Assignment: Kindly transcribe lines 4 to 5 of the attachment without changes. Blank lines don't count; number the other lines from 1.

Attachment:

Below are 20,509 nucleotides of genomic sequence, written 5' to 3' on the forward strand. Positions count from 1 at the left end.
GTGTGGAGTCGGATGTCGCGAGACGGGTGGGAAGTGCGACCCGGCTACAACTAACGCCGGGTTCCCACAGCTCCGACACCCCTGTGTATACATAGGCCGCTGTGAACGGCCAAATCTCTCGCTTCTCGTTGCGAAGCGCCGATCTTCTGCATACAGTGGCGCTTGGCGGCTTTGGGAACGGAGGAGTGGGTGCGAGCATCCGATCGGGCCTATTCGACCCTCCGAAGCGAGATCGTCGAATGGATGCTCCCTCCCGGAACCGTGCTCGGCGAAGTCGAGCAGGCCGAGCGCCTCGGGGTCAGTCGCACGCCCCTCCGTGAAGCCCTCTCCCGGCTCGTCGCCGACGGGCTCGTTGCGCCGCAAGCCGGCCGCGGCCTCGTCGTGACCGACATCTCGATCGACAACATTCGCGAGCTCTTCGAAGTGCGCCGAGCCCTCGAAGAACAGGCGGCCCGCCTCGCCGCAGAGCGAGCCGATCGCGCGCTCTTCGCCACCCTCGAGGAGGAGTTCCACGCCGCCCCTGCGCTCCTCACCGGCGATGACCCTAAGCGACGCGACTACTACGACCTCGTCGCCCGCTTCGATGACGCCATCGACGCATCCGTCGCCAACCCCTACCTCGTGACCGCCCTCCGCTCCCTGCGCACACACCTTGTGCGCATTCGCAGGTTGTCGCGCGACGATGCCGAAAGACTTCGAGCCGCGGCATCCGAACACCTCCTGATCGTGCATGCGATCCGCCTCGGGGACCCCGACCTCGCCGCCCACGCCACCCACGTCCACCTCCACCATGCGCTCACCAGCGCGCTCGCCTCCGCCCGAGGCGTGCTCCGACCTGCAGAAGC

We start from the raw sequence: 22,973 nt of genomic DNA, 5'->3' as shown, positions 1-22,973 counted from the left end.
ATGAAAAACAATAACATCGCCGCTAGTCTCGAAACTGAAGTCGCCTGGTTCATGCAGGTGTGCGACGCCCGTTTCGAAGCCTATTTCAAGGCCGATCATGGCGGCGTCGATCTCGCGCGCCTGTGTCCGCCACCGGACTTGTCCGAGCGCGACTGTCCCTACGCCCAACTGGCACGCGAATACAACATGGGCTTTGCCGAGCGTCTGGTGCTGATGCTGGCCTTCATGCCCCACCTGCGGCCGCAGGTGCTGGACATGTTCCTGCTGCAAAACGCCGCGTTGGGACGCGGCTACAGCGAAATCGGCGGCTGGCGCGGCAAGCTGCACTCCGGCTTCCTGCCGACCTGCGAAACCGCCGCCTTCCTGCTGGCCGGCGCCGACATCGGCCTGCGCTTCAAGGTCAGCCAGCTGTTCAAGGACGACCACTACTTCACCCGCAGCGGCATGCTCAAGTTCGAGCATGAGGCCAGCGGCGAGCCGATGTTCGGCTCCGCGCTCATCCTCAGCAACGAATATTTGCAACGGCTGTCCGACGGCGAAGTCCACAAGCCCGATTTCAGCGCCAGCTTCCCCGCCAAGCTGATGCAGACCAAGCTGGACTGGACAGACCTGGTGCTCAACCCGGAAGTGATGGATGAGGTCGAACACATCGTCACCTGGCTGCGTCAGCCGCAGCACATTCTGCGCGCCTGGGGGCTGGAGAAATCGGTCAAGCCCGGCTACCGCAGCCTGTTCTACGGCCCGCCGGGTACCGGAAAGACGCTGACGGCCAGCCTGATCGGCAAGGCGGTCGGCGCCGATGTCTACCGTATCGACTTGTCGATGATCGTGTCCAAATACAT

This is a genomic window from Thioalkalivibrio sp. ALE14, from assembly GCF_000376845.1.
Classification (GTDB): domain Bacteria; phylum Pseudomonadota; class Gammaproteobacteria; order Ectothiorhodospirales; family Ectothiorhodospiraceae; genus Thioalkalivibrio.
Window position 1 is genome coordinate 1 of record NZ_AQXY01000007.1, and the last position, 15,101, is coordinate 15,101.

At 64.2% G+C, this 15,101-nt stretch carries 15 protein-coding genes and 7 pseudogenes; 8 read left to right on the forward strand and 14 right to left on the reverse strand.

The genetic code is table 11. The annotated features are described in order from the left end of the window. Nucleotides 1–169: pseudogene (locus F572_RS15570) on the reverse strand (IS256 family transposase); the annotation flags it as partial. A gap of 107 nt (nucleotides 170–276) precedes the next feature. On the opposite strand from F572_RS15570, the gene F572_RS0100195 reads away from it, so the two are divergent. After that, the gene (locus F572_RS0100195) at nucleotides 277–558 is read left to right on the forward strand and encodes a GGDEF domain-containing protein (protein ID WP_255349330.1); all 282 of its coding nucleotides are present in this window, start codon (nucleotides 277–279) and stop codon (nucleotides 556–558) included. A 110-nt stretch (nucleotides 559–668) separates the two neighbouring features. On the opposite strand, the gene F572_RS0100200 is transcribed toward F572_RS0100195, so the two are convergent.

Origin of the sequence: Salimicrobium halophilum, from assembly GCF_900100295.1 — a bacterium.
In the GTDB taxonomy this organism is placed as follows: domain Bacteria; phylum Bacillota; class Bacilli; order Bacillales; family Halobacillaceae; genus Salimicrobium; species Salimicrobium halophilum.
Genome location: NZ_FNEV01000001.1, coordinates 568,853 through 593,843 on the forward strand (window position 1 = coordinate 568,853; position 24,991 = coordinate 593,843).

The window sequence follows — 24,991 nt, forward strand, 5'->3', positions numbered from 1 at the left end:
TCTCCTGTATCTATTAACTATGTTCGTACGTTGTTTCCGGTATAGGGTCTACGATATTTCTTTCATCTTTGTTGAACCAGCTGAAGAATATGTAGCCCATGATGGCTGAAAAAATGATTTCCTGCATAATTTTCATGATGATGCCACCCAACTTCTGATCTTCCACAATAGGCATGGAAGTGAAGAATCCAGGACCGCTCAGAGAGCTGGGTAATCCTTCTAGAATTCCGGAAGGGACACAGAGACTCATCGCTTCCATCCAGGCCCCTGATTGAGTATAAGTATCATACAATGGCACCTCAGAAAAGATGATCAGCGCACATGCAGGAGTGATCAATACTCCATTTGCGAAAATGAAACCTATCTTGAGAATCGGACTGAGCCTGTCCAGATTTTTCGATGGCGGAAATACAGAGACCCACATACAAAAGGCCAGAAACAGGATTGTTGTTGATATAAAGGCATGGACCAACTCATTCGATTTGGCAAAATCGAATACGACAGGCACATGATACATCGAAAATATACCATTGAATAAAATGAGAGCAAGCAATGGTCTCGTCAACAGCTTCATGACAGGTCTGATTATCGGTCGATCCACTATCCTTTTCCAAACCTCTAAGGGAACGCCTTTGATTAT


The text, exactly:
ATGAAAAACAATAACATCGCCGCTAGTCTCGAAACTGAAGTCGCCTGGTTCATGCAGGTGTGCGACGCCCGTTTCGAAGCCTATTTCAAGGCCGATCATGGCGGCGTCGATCTCGCGCGCCTGTGTCCGCCACCGGACTTGTCCGAGCGCGACTGTCCCTACGCCCAACTGGCACGCGAATACAACATGGGCTTTGCCGAGCGTCTGGTGCTGATGCTGGCCTTCATGCCCCACCTGCGGCCGCAGGTGCTGGACATGTTCCTGCTGCAAAACGCCGCGTTGGGACGCGGCTACAGCGAAATCGGCGGCTGGCGCGGCAAGCTGCACTCCGGCTTCCTGCCGACCTGCGAAACCGCCGCCTTCCTGCTGGCCGGCGCCGACATCGGCCTGCGCTTCAAGGTCAGCCAGCTGTTCAAGGACGACCACTACTTCACCCGCAGCGGCATGCTCAAGTTCGAGCATGAGGCCAGCGGCGAGCCGATGTTCGGCTCCGCGCTCATCCTCAGCAACGAATATTTGCAACGGCTGTCCGACGGCGAAGTCCACAAGCCCGATTTCAGCGCCAGCTTCCCCGCCAAGCTGATGCAGACCAAGCTGGACTGGACAGACCTGGTGCTCAACCCGGAAGTGATGGATGAGGTCGAACACATCGTCACCTGGCTGCGTCAGCCGCAGCACATTCTGCGCGCCTGGGGGCTGGAGAAATCGGTCAAGCCCGGCTACCGCAGCCTGTTCTACGGCCCGCCGGGTACCGGAAAGACGCTGACGGCCAGCCTGATCGGCAAGGCGGTCGGCGCCGATGTCTACCGTATCGACTTGTCGATGATCGTGTCCAAATACAT

This is a genomic window from Thioalkalivibrio sp. ALE14, from assembly GCF_000376845.1.